It’s a gorgeous, sunny, Cinco de Mayo Friday afternoon.
I’m heading to the beach on Interstate 10 in my Jeep Wrangler, enjoying the day, top wide open. A few car lengths behind me, an enraged pickup-truck driver is in a hurry, weaving in and out of traffic at more than 80 miles an hour. He’s forced to slam on his brakes. He spins out of control and hits the back of my Jeep.
I never saw it coming.
According to witnesses at the scene of the three-car crash, it was an all-time stunt woman masterpiece. My Jeep spins into a full circle, then rolls two or three times.
We land on the driver’s side and skid into place, ending up smack dab in the middle of the interstate.
Blood flows up like a fountain from my right hand and wrist. I unlock my seat belt and crawl out the top of the Jeep, crying out for help. People come running from all sides as I make my way to the shoulder of the road.
Thirty minutes later, I’m in a helicopter being airlifted to Gulfport Memorial Hospital on the Mississippi Gulf Coast.
Three years and counting
It’s funny what I remember that day.
The scraping sound of metal against asphalt.
Straps from the gurney pressing me into a painful shape as they lift me into the helicopter.
Emergency room nurses gingerly picking through my eyelashes for glass shards from the shattered windshield.
Cold metal scissors cutting through my favorite blue t-shirt, black fishing shorts and undies as I lie shaking, in shock and uncovered in the emergency room.
Finally, I recall the first surgeon telling me I’d never use my right hand again.
Here I am, three years later. You could say I more than survived that incident. I have thrived as a result of it!
That surgeon who said I’d never use my hand again … well, I had a different vision of success for my life and my hand.
With a phone call to a girlfriend that same day, hand surgeon Dr. Rick Ahmad of Baton Rouge, La., took my case.
After three surgeries, 10 days in the hospital, 35 tearful hand therapy sessions, six months of convalescing and one landslide of loving kindness—I made it to the beach and started a new business.
Today I work for myself as a career transition coach. My heart and mind are in a peaceful place. There is not a thing I can’t do with my right hand. And I’m focused on staying strong as the threat of COVID-19 looms.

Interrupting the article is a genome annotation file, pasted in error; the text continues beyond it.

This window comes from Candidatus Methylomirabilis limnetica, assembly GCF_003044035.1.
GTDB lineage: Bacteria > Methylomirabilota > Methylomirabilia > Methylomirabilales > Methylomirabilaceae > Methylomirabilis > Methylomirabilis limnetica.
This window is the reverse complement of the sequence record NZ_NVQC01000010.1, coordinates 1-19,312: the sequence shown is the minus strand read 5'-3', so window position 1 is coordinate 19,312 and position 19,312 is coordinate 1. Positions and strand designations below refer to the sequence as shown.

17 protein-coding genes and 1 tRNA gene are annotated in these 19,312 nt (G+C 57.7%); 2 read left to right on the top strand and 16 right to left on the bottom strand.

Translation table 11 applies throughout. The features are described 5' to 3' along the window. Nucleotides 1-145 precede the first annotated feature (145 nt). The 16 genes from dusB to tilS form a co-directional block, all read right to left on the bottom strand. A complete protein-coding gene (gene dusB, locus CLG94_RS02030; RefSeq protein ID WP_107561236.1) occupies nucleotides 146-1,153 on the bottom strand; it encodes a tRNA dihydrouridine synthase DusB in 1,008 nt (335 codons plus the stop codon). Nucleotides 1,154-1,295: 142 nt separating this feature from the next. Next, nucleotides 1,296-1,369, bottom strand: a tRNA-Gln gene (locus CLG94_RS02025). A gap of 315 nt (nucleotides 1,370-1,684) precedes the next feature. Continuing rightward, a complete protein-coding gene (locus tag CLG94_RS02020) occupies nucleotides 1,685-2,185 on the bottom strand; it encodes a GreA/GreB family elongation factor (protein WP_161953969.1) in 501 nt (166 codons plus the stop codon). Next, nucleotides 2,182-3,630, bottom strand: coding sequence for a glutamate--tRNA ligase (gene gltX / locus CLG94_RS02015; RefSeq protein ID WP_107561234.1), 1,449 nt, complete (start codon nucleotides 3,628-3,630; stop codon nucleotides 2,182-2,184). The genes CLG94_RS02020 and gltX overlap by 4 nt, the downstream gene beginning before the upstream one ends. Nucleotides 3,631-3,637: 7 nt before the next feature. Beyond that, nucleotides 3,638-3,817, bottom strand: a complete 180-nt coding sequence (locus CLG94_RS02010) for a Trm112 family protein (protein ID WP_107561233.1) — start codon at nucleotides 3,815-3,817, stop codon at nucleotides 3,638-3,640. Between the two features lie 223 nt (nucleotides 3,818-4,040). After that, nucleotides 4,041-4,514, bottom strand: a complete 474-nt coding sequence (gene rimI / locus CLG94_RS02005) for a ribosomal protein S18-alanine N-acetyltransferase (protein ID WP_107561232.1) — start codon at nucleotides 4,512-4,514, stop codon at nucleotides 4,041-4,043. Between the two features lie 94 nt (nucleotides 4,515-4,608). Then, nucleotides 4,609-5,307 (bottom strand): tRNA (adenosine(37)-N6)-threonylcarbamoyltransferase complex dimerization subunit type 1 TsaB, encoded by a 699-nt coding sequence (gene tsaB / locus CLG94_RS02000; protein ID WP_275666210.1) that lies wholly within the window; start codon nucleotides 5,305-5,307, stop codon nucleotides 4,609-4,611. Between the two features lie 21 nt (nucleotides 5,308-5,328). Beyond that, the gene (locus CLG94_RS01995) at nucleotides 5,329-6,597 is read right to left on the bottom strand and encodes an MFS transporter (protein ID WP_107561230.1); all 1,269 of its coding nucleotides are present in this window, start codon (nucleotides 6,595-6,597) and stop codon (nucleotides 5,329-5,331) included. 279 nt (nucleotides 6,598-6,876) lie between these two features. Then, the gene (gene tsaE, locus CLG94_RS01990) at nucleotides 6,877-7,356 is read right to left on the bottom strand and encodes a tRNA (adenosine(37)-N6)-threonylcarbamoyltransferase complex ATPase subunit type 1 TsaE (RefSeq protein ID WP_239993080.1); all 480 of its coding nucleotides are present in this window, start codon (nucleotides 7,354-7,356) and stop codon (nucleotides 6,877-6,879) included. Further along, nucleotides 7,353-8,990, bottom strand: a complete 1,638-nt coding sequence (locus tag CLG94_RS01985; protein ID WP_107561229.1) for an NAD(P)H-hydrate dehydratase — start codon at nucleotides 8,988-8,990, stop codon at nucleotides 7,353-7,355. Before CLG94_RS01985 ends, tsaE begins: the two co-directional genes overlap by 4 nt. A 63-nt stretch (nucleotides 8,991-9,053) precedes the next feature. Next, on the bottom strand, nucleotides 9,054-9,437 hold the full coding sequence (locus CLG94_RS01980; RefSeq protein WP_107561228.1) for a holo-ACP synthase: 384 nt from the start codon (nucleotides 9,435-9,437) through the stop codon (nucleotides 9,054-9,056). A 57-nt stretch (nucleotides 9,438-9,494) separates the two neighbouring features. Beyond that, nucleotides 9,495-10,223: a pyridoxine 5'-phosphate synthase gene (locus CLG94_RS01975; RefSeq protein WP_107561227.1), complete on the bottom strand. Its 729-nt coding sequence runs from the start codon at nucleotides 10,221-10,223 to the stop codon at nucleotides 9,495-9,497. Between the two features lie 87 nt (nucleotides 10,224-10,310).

The real-life impact
What saved me from dying? My seat belt.
What restored me back to life? My faith—in the power of God, but also in the people who guided me down the long road of recovery. I am alive and thriving because of dear lifelong friends (some I had not seen in 20 years), my brothers and sisters, and countless others who came to my rescue.
What became crystal clear? Two things.
First, my decision to follow my instincts and envision something other than the first surgeon’s “expert opinion” about my hand changed everything going forward.
Up until that point, I thought the only way to be successful and happy in my life was to accept the path others said I needed to take.
But the wreck helped me see: I am the one who decides what I create in my life, and it starts by being honest about who I am and what I value most and putting a plan in place to get there. (I wish it was as easy as it is simple.)
Second, there was nothing like a near-death experience to help me realize the true value of my life’s work. It’s not about my salary, career achievements and lifestyle by the beach.
The value of my life’s work is not about work at all. It’s about people. And it’s measured by the loving relationships I’ve managed to keep and grow throughout my years on this Earth.
By that account, I’m wildly successful and incredibly blessed.
As founder of HerNature® Personal Branding, Carole Dupre’ guides high-achieving women in landing jobs and launching businesses that honor their true nature. She is a career transition specialist and certified personal brand strategist. She writes resumes and LinkedIn profiles and helps you build your brand online.
How has the pandemic impacted your career or feeling of purpose? If you’re unsure about where to start with your job transition, take the free Career Compass quiz to explore your next best career move.